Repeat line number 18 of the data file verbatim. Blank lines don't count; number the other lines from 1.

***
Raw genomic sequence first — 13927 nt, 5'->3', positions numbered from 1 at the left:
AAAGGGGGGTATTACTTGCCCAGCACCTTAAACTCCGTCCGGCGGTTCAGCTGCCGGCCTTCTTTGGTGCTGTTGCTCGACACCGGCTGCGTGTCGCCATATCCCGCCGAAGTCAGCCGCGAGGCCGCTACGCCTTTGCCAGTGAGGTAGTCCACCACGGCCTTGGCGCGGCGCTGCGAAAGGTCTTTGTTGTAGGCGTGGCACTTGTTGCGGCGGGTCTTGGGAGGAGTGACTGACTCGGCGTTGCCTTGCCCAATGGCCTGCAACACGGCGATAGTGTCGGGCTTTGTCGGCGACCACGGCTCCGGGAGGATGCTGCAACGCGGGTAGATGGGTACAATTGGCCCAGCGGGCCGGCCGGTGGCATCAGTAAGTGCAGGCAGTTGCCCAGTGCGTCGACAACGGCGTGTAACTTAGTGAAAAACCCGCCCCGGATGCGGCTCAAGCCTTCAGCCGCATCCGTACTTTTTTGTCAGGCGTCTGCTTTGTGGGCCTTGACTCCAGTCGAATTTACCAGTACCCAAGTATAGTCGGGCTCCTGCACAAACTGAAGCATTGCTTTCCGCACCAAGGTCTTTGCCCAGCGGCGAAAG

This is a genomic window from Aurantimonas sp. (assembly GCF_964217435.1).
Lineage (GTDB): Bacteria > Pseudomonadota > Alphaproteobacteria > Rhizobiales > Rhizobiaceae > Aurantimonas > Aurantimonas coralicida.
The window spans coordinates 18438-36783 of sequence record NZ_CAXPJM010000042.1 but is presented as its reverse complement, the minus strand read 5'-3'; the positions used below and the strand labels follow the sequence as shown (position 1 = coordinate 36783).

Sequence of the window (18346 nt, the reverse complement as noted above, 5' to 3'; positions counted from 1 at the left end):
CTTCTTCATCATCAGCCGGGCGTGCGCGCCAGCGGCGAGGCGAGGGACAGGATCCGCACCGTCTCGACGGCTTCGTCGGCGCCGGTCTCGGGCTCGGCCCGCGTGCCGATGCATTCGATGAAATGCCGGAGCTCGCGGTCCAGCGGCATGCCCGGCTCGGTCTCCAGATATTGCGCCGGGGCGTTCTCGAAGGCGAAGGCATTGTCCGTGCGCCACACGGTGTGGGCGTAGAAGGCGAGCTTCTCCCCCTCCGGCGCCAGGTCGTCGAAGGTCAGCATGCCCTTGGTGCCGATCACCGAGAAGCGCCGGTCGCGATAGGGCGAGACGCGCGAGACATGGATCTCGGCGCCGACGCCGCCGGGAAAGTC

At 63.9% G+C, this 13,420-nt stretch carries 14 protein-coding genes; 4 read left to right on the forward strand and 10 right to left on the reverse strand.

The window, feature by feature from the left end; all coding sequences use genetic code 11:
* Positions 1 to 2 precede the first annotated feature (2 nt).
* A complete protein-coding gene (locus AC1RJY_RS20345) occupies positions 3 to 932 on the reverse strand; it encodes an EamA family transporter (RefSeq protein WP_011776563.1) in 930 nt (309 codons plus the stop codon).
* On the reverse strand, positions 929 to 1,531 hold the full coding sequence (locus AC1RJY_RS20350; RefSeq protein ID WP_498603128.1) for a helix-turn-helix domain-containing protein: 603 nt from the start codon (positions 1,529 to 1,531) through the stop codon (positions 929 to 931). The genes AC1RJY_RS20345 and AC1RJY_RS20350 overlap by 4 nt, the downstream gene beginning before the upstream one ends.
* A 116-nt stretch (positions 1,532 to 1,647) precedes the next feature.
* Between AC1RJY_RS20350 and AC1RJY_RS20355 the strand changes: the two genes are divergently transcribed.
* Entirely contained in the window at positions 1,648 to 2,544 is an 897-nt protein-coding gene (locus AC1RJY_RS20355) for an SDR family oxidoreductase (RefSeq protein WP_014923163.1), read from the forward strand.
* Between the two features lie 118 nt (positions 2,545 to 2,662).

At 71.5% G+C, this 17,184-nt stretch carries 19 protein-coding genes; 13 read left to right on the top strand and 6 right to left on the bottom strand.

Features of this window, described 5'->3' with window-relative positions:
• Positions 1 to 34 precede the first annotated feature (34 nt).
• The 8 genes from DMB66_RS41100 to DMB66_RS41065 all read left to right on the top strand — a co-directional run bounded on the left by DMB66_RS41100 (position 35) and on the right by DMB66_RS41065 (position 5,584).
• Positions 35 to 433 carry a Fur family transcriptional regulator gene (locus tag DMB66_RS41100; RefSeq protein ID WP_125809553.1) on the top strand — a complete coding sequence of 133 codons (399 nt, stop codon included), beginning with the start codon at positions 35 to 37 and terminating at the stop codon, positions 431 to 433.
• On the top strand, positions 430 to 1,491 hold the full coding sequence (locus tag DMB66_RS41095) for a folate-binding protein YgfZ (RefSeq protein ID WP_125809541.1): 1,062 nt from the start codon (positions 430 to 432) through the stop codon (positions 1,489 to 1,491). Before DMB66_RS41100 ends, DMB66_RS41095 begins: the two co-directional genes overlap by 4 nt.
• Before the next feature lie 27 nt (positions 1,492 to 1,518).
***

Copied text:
Features of this window, described 5'->3' with window-relative positions: